File photoJIUQUAN, Oct. 14 (Xinhua) - The Shenzhou-13 manned spaceship will be launched at 12:23 a.m. Saturday (Beijing Time) from the Jiuquan Satellite Launch Center in northwest China, announced the China Manned Space Agency (CMSA) on Thursday.The spaceship will take three astronauts -- Zhai Zhigang, Wang Yaping and Ye Guangfu -- into space for the construction of Chinas space station, said Lin Xiqiang, deputy director of the CMSA, at a press conference held at the launch center.The astronauts will stay in space for about six months, the longest ever in-orbit duration for the Chinese astronauts.After entering orbit, the spaceship will conduct a fast automated rendezvous and docking with the radial port of the in-orbit space station core module Tianhe, forming a complex with the core module and the cargo crafts Tianzhou-2 and Tianzhou-3.The astronauts aboard Shenzhou-13 will be stationed in the core module, working and living according to the same timetable as on Earth, Lin said. After six months, they will return to the Dongfeng landing site in north Chinas Inner Mongolia Autonomous Region taking the return capsule.The launch will be carried out with a Long March-2F carrier rocket, which is being filled with propellant, Lin said.On Sept. 20, China launched cargo spacecraft Tianzhou-3 to deliver supplies for the Shenzhou-13 mission, including one extravehicular spacesuit for back-up, supplies for extravehicular activities, space station platform materials, payloads and propellants.Currently, cargo crafts Tianzhou-2 and Tianzhou-3 are docked at the two ends of the Tianhe core module, with all equipment functioning well, waiting for the arrival of the Shenzhou-13 crew members. The crew is in good condition, and all preparations before launch are in order, Lin said.

Chinese scientist wins International Science Council award

File photo: XinhuaA Chinese scientist on Wednesday won the Science for Sustainability Award at the first International Science Council (ISC) Awards for his contribution to sustainable development goals.Guo Huadong, an academician at the Chinese Academy of Sciences (CAS), is also a researcher at the Aerospace Information Research Institute under CAS.The prize was established in 2020 to recognize individuals or groups who have made outstanding contributions to promoting scientific development. Winners are selected every three years from global candidates.As a scientist working on radar remote sensing and digital earth science, Guo was awarded the prize for his pioneering research on big Earth data science and his contribution to the realization of sustainable development goals.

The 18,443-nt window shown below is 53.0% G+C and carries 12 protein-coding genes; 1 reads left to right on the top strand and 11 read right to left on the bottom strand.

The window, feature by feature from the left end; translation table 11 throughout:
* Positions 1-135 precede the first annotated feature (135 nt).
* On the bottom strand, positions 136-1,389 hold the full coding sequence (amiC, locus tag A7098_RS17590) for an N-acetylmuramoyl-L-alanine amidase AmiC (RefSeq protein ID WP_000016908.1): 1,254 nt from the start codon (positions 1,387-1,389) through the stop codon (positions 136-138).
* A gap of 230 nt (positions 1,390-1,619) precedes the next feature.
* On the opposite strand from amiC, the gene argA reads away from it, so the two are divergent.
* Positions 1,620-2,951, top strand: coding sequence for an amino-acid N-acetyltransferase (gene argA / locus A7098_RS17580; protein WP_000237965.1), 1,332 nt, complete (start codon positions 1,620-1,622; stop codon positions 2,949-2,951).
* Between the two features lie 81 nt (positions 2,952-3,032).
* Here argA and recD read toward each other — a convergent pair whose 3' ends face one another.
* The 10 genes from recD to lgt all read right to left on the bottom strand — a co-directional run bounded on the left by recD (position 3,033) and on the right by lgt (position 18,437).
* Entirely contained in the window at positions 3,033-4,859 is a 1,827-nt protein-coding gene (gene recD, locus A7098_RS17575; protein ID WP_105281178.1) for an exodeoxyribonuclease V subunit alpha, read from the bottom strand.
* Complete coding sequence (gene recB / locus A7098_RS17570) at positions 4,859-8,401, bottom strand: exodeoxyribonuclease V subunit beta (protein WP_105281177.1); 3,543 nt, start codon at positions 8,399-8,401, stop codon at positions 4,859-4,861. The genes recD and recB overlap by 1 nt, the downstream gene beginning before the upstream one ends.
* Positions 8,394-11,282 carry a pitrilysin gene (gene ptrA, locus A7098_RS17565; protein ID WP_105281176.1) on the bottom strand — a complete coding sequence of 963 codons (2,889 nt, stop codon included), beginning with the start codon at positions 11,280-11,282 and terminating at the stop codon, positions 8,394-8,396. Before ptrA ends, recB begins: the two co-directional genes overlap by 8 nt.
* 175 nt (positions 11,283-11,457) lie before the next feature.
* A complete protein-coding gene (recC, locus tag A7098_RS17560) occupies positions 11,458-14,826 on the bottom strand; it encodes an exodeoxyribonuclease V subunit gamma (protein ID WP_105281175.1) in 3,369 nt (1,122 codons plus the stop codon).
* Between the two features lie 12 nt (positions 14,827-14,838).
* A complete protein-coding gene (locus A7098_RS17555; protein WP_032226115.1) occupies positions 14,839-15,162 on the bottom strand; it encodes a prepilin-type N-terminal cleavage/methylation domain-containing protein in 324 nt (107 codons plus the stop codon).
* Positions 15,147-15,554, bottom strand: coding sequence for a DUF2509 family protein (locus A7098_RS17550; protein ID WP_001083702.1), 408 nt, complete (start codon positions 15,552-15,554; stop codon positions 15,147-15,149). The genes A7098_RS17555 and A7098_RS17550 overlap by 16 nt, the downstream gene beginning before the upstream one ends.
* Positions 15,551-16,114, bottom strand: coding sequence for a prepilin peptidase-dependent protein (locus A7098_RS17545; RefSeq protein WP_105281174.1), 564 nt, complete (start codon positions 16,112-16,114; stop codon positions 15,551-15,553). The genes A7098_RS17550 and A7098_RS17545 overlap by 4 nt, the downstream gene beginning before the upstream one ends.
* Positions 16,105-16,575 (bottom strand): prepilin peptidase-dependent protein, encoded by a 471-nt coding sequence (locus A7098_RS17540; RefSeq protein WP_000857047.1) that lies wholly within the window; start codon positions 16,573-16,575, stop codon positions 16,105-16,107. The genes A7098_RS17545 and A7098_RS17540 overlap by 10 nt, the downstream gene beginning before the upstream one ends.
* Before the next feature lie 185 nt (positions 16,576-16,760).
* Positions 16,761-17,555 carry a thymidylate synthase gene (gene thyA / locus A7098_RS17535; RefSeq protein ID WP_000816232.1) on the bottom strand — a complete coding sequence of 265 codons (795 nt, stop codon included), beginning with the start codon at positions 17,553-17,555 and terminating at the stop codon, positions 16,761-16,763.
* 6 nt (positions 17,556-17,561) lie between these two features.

William Shatner, TV's Capt. Kirk, blasts into space

Hollywoods Captain Kirk, 90-year-old William Shatner, blasted into space Wednesday in a convergence of science fiction and science reality, reaching the final frontier aboard a ship built by Jeff Bezos Blue Origin company.This undated photo made available by Blue Origin in October 2021 shows, from left, Chris Boshuizen, William Shatner, Audrey Powers and Glen de Vries. Their launch scheduled for Wednesday, Oct. 13, 2021 will be Blue Origin’s second passenger flight, using the same capsule and rocket that Jeff Bezos used for his own trup three months earlier. (Photo: AP)The "Star Trek" hero became the oldest person to ride a rocket, eclipsing the previous record — set by a passenger on a similar jaunt on a Bezos spaceship in July — by eight years.Dressed in a royal blue flight suit, Shatner joined three fellow passengers, four to five decades younger, aboard the fully automated capsule that took off from remote West Texas for an up-and-down flight scheduled to last just 10 minutes or so.The spaceship aimed for an altitude of 66 miles (106 kilometers), at the fringes of space, after which the capsule was set to parachute back to the desert floor.Sci-fi fans reveled in the opportunity to see the man best known as the stalwart Capt. James T. Kirk of the starship Enterprise boldly go where no star of American TV has gone before.Shatner said ahead of the countdown that he planned to spend his approximately three minutes of weightlessness gazing down at Earth, his nose pressed against the capsules windows."The only thing I dont want to see is a little gremlin looking back at me," he joked, referring to the plot of his 1963 "Twilight Zone" episode titled "Nightmare at 20,000 Feet."Bezos is a huge "Star Trek" fan — the Amazon founder had a cameo as an alien in one of the later "Star Trek" movies — and Shatner rode free as his invited guest.The blastoff brought priceless star power to Bezos s...

World's clean energy transition 'too slow': IEA

File photo The worlds clean energy transition is still far too slow to meet climate pledges in what risks fuelling greater price volatility, the International Energy Agency warned Wednesday."We are not investing enough to meet for future energy needs, and the uncertainties are setting the stage for a volatile period ahead," IEA Executive Director Fatih Birol said.

Big picture, big data: Swiss unveil VR software of universe